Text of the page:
Funding a Comedy Show
Part 1: State & Federal Funding

Posted on 03 January 2012

Perhaps one of the most difficult things a new comedian has to face is funding their first shows. If you are planning on having a show in the Melbourne Fringe Festival, you would do well to have at least $2000 to spend on participation fee, room booking, equipment, and marketing. If you plan on having a show in the Melbourne International Comedy Festival you must have at least $5000 to get yourself off the ground.

Going to smaller festivals and making a name for yourself is a good way to potentially garner a financial producer who will back your entry into the Melbourne Comedy Festival. Before that point you will have to find the money yourself.

I will be publishing a series of articles about the different ways in which you can put together the money you need to produce a show. Financial sources include:

I would strongly recommend using several of these sources for any show. Rarely do you get sufficient funds from a single funding body to make it realistic to put all your eggs in that basket. I have to admit I have used most of these sources, not all. For some I am as eager as you to learn more, hence doing the research and writing these articles. Please let everyone know of your experiences and understandings of these bodies in the comments. We can learn from one another.

State Funding

Artists within each state of Australia have access to both state and federal grants. You may not be Leonardo da Vinci or Dame Joan Sutherland, but to get money from these sources you need to accept the title of comedy artist. I am not familiar with the funding bodies in states other than Victoria, but I’m pretty sure the funding dynamic is similar, if not the same. So, I will be writing from a Victorian perspective.

State funding is a notoriously slow process. In my state each funding category has only two application dates a year. If your application is successful, you will then have to wait for a number of months before the money arrives. So, if you decide in October you are going to run a show at the comedy festival, you will have missed the August application for funding in January. If you were then to try the February application date, you wouldn’t receive funding until July…too late for the April festival. Careful advance planning is a necessity.

Certain aspects of state funding seem to be easier for comedians than others. First you are asked to have at least three years of experience doing the thing for which you are asking funding. This seems like putting the cart before the horse, but there may be ways around this. If you are willing to volunteer on other people’s shows, such as being one of a group of comedians performing at a festival or event and continue to do so for three years, you will have the experience without needing a bazillion dollars up front. In fact being a part of an ensemble makes you attractive to funding bodies who want to effectively support a variety of artists.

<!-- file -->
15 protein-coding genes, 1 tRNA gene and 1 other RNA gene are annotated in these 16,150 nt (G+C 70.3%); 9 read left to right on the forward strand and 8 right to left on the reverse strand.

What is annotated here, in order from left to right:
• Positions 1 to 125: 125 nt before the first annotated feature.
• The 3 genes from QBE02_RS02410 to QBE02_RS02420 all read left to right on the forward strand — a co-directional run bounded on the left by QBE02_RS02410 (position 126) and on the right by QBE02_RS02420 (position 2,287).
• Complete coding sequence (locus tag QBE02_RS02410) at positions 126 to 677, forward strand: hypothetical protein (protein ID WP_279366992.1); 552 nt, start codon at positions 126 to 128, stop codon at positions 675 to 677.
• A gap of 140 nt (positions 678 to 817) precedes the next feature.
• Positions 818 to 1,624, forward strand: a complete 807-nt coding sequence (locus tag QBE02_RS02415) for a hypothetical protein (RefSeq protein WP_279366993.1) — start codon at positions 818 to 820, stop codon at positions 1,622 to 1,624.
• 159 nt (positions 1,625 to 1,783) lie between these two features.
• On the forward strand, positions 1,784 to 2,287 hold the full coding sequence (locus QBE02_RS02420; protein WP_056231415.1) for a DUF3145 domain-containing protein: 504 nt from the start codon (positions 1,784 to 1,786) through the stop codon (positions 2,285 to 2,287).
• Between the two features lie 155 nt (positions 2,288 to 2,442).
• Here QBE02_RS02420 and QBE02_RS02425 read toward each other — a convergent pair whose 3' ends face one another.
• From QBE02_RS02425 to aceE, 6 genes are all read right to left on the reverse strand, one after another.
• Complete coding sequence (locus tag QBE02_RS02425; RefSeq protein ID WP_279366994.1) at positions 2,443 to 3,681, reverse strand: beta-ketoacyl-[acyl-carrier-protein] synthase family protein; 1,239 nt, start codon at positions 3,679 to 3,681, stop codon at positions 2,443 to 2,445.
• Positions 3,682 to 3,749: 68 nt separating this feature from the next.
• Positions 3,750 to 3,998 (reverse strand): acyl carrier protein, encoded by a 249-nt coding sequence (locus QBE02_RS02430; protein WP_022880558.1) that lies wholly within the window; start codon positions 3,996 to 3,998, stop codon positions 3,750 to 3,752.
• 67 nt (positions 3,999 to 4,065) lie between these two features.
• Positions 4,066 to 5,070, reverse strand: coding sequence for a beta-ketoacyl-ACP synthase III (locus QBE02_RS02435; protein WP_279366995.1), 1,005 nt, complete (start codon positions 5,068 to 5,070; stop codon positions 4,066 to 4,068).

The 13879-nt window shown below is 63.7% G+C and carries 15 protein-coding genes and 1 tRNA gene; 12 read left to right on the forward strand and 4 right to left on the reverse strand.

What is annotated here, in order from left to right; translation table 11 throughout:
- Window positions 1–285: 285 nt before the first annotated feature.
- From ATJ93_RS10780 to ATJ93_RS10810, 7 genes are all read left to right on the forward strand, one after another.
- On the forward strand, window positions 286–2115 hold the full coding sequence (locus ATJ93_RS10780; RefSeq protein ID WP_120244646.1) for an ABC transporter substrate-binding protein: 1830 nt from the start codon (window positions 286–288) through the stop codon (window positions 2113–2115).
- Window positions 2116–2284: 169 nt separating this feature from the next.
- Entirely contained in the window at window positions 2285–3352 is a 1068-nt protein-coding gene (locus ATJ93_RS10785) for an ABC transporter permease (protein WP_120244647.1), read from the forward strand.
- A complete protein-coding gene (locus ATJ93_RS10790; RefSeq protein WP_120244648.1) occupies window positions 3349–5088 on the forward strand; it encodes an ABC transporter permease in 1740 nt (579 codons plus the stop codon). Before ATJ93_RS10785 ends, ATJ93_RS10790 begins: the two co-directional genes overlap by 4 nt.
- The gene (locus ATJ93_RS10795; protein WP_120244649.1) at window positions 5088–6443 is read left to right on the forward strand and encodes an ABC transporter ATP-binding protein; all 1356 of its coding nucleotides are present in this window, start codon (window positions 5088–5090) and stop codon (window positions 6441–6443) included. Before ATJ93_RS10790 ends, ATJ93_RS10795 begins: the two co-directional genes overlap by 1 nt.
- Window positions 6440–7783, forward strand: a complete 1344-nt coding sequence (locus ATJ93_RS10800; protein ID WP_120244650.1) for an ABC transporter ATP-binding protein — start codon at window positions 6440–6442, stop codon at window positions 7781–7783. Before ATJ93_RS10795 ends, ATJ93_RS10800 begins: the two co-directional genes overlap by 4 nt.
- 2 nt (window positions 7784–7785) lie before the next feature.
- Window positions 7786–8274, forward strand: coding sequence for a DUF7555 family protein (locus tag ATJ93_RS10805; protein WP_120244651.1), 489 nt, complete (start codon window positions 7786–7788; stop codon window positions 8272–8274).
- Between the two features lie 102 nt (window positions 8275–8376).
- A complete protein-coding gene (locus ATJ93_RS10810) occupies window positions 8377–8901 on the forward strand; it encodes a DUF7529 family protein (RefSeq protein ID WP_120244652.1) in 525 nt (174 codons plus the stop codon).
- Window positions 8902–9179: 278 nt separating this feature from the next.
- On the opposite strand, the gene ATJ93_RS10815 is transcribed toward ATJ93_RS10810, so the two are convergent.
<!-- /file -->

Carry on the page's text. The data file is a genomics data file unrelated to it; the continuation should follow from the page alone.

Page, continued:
Project grants seem a little out of reach for comedy. Checking through Arts Victoria funding records, not many comedies have achieved a funding award. My experience of arts bodies is that they want material that embodies a sense of significance, timeliness, and timelessness, and are often interested in the socially, politically, and aesthetically challenging. Now comedy can achieve all these things, but most comedians don’t think in those terms and so may not be representing themselves well. This year Tom Cho received funding to write this book: The Meaning of Life and Other Fictions, a collection of short stories that blend critical enquiry and comedy to explore the meaning of life. Can you see how he presented his comedy in a way that would feel appealing to the arts board?

Touring grants are where comedians excel. Touring is essential to comedians building up their audiences and establishing a career. Comedy tours are also well received by people outside of cities and in other countries. It may also be where we feel confident enough to ask in the right way, such that Arts Victoria more regularly gives the nod. Comedians who have recently received funding include Stephen Teakle, famous for his Barry Morgan’s World of Organs show, for touring within Victoria and Clare Bartholomew for touring Die Roten Punkte within Canada.

Federal Funding

Federal funding also accepts submissions only twice a year. Please note: Australia Council for the Arts is usually more focussed on large arts organisations with a few exceptions.

One improvement over the states is they do have funding for first time artists through ArtStart. This was created specifically for people who have recently completed an arts degree. Other available emerging artist funds include JUMP which provides funding for mentorship and development. If you are an established comedian, you might want to apply for a Creative Australia Fellowship. Australia Council also have a number of touring grants.

If your comedy show has a national vision, do spend some time crawling through the Australia Council’s grants search page and see what might suit you.

For both state and federal funding once you are past your early adult years, government support becomes thin for emerging artists. This is a problem for comedians, and in particular female comedians who have traditionally not started their careers until after their children reach a certain age. This is an area we should probably address as comedians. To represent ourselves to government and take care of other pressing concerns, we desperately need to form a support organisation or union. Email me if this interests you.

I’m as interested as anyone to know about people’s experience in achieving funding. So, I look forward to people chiming in with their stories.

Peace and kindness,


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Part 1: State & Federal Funding

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